Last Updated: December 18, 2022
More than half of India’s energy demand to be met by non-fossil sources by 2030
New Delhi: By 2030, India is expected to meet more than half or 62 per cent of its total energy requirements from non-fossil sources. This is around 12 per cent more than the target. At present, the country is sourcing about 42 per cent of its energy requirements from non-fossils sectors.
The total installed electricity generating capacity in the country was 409 GW, including 166 GW of renewable generating capacity (including large hydro) as of October 31, 2022, the official data indicates.
“Going by the current pace and trajectory, India is likely to source about 62 per cent of its energy requirements from non-fossil sources by 2030, exceeding the target it has set for itself for sourcing about 50 per cent of energy requirements from non-fossils sources by that year,” Additional Power Secretary Ajay Tiwari said at South Asia (BBIN) Power Summit organised by industry body Confederation of Indian Industry on Friday.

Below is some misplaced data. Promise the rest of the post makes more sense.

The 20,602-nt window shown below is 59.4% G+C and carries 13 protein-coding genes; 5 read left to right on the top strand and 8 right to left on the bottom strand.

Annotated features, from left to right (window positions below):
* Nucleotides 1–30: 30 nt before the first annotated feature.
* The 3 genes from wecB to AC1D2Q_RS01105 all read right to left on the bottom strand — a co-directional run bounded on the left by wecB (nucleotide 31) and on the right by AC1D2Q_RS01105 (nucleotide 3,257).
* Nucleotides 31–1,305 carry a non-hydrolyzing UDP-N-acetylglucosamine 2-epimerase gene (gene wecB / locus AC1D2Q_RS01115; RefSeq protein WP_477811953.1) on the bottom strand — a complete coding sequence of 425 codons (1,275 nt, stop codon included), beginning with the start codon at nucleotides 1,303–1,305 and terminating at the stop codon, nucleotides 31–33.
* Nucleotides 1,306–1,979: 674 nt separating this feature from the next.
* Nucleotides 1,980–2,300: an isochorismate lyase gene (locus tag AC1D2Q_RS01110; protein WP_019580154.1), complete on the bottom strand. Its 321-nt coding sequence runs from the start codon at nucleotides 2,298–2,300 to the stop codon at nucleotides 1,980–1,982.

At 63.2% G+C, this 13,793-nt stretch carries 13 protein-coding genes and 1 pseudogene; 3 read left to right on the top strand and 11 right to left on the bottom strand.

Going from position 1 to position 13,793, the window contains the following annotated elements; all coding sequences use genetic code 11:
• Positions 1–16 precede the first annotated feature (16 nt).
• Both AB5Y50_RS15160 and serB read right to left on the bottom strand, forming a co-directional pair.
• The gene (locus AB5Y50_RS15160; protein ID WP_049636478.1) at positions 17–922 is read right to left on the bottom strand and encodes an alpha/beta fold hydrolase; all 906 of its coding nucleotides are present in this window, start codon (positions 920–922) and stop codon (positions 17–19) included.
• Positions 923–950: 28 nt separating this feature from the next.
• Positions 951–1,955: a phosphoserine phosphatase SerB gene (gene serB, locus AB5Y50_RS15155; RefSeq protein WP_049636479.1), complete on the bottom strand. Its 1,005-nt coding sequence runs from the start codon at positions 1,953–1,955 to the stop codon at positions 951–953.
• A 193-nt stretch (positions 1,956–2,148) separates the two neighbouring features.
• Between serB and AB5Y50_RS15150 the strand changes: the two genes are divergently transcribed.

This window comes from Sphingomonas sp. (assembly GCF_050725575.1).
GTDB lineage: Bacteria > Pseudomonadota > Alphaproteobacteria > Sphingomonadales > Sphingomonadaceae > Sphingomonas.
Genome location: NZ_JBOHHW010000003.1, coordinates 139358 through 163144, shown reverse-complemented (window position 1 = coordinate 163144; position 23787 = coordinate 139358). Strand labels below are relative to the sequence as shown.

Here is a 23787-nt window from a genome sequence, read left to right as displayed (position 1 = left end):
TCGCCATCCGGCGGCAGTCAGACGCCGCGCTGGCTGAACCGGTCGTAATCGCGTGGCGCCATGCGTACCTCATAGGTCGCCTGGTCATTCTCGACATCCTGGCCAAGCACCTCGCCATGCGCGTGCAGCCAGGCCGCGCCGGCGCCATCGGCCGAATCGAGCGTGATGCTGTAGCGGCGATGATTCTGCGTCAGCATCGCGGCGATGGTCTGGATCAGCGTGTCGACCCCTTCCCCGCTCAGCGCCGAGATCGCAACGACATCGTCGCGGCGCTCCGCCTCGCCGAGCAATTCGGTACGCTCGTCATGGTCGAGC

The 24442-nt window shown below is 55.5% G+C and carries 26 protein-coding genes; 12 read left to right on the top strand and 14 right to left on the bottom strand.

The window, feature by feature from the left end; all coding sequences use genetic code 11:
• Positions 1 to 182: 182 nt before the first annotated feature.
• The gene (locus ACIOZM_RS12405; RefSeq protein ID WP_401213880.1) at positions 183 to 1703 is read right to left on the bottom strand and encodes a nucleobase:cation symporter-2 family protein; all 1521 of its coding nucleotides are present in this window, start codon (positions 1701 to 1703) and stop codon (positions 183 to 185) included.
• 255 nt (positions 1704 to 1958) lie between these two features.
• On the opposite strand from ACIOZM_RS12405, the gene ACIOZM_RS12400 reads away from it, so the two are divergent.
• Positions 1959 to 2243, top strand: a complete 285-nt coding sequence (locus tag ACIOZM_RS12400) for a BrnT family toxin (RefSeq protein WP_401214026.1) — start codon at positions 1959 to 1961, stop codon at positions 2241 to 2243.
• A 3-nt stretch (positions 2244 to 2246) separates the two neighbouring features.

In addition, India’s electricity generation capacity will touch 820 GW by 2030, including more than 500 GW from non-fossil fuel sources, according to the power ministry. India is actively working towards a vision to have an interconnected power grid across the South Asian region covering as many countries as possible, the senior ministry official pointed out.
India has a very robust power grid running from North to South and East to West of the country. In future we would like to see the grid connected to neighbouring countries including Myanmar, Sri Lanka, and then expand that connection to Southeast Asian countries, to emerge as a unified market, he said at the event.
A discussion at the inter-government level is already happening in this regard to strengthen the cross-border grid between India and Nepal and India and Bhutan.
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